Life is Not a Dream

Martin Sherman, Gently Down the Stream (directed by Sean Mathias, Park Theatre, Finsbury Park)

GentlyForty years ago, Martin Sherman wrote the play Bent, which in its original version starred Ian McKellen (before he publically came out) and Tom Bell and was set in 1930s Berlin as Hitler was strengthening his power. McKellen’s then partner, Sean Mathias, directed a revival and a film version – although I have I suspect a false memory of seeing it on TV. Now Mathias has directed Sherman’s new play, which ranges across the last eighty years. It debuted last year with Harvey Fierstein in the lead, a production I wish I’d seen, directed by Mathias.

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Suite Caroline

Tony Kushner (book and lyrics) and Jeanine Tesori (music), Caroline, or Change (directed by Michael Longhurst, Playhouse Theatre, London)

I was lucky enough to catch a day-long double bill of Tony Kushner’s extraordinary Angels in America at the National Theatre in 2017 and was intrigued enough to want to see Caroline, or Change at Chichester… but I’d only discovered it was on a day before it shut and evidently missed the transfer to Hampstead. A transfer to the Playhouse, Northumberland Avenue, seemed like a good bet and I would need to be in London on the day of one of the performances anyway.

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On Pointe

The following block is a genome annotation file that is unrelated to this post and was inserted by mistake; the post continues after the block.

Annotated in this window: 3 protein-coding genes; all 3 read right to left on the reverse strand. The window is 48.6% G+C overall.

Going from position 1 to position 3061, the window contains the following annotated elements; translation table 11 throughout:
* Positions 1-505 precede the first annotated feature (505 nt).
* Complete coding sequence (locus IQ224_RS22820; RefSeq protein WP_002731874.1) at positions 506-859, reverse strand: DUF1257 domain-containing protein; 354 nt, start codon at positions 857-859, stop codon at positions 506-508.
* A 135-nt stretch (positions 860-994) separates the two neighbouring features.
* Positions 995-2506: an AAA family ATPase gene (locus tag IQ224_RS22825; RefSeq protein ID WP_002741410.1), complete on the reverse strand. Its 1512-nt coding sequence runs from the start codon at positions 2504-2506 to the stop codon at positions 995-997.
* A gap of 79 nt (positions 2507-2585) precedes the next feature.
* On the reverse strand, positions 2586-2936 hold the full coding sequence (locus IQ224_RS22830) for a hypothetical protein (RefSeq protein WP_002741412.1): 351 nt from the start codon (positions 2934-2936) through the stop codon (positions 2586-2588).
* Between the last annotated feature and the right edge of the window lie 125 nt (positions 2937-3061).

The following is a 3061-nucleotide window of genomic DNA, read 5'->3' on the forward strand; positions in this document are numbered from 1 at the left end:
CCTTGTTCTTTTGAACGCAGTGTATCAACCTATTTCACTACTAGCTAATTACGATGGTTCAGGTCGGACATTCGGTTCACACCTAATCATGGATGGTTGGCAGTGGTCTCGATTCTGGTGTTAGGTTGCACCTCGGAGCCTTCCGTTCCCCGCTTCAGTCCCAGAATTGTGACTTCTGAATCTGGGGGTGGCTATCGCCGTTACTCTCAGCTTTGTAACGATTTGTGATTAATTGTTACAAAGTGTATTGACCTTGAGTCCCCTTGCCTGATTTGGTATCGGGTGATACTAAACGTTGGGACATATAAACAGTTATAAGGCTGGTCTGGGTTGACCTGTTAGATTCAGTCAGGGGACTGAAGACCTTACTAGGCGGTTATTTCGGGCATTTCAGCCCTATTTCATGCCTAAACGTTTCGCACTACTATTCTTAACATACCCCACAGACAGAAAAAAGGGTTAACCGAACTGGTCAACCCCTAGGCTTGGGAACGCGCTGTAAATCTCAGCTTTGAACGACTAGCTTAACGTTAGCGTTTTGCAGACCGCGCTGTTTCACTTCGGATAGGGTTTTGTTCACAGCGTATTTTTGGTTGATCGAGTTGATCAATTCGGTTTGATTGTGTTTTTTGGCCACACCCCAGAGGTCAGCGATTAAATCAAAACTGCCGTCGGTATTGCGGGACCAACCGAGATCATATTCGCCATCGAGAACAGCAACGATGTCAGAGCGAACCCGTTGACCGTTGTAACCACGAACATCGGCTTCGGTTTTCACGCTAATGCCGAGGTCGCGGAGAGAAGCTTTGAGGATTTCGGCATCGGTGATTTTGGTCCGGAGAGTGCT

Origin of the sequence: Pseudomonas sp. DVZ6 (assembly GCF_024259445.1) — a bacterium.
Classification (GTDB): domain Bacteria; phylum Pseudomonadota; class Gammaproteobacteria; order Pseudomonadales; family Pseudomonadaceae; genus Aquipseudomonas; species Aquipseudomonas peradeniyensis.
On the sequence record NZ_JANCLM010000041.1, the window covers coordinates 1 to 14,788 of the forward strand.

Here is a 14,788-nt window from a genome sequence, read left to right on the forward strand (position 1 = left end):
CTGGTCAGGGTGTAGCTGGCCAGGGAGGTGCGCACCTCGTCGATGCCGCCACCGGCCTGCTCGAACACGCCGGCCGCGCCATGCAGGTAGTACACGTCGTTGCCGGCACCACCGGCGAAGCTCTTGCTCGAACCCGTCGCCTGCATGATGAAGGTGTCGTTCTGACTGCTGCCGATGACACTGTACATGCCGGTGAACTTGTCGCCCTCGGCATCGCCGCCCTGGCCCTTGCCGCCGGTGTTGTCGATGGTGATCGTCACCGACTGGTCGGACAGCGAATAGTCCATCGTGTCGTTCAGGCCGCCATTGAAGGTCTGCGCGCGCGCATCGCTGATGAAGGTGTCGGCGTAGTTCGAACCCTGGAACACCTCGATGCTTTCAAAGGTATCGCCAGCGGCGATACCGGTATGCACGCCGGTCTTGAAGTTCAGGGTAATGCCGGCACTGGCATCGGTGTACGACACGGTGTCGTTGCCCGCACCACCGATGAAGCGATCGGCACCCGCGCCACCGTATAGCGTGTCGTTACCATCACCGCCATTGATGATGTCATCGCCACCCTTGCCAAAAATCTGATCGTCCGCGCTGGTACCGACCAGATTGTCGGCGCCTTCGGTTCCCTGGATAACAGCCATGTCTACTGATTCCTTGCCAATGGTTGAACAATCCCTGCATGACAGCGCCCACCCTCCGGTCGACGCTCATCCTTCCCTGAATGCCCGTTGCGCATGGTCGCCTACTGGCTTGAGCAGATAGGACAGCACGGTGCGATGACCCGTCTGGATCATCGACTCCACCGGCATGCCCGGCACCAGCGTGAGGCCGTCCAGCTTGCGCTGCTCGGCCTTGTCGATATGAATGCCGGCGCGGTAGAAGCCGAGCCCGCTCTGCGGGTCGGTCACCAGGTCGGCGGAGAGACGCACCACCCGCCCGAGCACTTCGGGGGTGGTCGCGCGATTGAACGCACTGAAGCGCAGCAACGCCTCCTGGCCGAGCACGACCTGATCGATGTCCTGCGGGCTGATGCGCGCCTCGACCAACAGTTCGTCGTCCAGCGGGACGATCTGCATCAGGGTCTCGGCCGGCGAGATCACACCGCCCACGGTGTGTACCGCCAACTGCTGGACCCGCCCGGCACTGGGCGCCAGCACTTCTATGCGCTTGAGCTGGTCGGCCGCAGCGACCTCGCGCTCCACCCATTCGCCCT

Girl (Lukas Dhont, 2018)

Trans issues are a hot button topic right now — not least because some feminists have an issue with people declaring themselves to be women and sounding in the process as if they have an essentialist view of women closer to the conservative side of the debate. A programme such as Woman’s Hour can have a presenter claiming that sportswomen will no longer succeed as suddenly a lot of male athletes will claim to be women. And a few years back there was a lot of controversy over the (problematic) The Danish Girl, since Eddie Redmayne was a cis actor. Were there any trans actors who could have played the role? Would the film have been funded with one?

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The First Casualty of News

A Private War (Matthew Heineman, 2018)

Marie Colvin was a female war correspondent, following in the footsteps of Martha Gellhorn (and Kate Adie), reporting under fire from many of the hell holes of the world. We know what war correspondents are like from films — hardbitten, tough, driven, sociopathic and unable to maintain normal relationships, slave to the bottle and traumatised if they’d but admit it. It’s still unusually to see a women in this role on film, although since at least the 1930s journalism has been an acceptable job for a woman on screen.

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Two Steps Forward

Foxtrot ((פוֹקְסטְרוֹט) Samuel Maoz, 2017)

This film pissed off the Israeli Minister of Culture because it depicted the Israeli armed forces being less than perfect. There have been any number of incidents over the years which are claimed to be misreported or someone else’s fault. But by the law of averages, all armies screw up. Or act inappropriately.

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Beale Street Blues

If Beale Street Could Talk (Barry Jenkins, 2018)

Barry Jenkins is a straight man who seems to be making gay-themed films — his last one, which I recall a bit of a sense of agnosticism about, Moonlight, rightly won the Oscar over La La Land. Here Jenkins adapts the late novel by the great gay African American writer, James Baldwin, in a project that has been long in development. I confess I haven’t yet read the novel, but I gather the ending has been softened, but it remains a powerful piece.
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